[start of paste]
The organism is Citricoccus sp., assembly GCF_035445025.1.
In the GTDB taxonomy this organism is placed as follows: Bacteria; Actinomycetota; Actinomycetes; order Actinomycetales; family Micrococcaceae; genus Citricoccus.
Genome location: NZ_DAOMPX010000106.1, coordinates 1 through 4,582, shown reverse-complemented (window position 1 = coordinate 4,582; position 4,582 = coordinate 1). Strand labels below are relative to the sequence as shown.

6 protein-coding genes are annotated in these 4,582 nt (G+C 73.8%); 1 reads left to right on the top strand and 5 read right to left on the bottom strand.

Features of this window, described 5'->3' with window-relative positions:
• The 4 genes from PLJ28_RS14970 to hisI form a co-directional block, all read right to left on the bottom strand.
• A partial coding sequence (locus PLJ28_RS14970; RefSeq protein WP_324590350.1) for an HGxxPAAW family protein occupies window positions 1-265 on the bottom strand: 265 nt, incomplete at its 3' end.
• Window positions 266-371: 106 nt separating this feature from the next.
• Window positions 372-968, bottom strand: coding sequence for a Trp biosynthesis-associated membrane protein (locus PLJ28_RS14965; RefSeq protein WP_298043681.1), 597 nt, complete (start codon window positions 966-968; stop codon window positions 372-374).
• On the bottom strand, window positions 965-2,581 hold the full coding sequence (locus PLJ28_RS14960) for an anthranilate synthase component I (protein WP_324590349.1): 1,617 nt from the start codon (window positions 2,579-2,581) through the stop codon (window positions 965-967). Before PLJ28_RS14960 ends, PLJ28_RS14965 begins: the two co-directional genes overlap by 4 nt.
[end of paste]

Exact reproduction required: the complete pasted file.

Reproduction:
The organism is Citricoccus sp., assembly GCF_035445025.1.
In the GTDB taxonomy this organism is placed as follows: Bacteria; Actinomycetota; Actinomycetes; order Actinomycetales; family Micrococcaceae; genus Citricoccus.
Genome location: NZ_DAOMPX010000106.1, coordinates 1 through 4,582, shown reverse-complemented (window position 1 = coordinate 4,582; position 4,582 = coordinate 1). Strand labels below are relative to the sequence as shown.

6 protein-coding genes are annotated in these 4,582 nt (G+C 73.8%); 1 reads left to right on the top strand and 5 read right to left on the bottom strand.

Features of this window, described 5'->3' with window-relative positions:
• The 4 genes from PLJ28_RS14970 to hisI form a co-directional block, all read right to left on the bottom strand.
• A partial coding sequence (locus PLJ28_RS14970; RefSeq protein WP_324590350.1) for an HGxxPAAW family protein occupies window positions 1-265 on the bottom strand: 265 nt, incomplete at its 3' end.
• Window positions 266-371: 106 nt separating this feature from the next.
• Window positions 372-968, bottom strand: coding sequence for a Trp biosynthesis-associated membrane protein (locus PLJ28_RS14965; RefSeq protein WP_298043681.1), 597 nt, complete (start codon window positions 966-968; stop codon window positions 372-374).
• On the bottom strand, window positions 965-2,581 hold the full coding sequence (locus PLJ28_RS14960) for an anthranilate synthase component I (protein WP_324590349.1): 1,617 nt from the start codon (window positions 2,579-2,581) through the stop codon (window positions 965-967). Before PLJ28_RS14960 ends, PLJ28_RS14965 begins: the two co-directional genes overlap by 4 nt.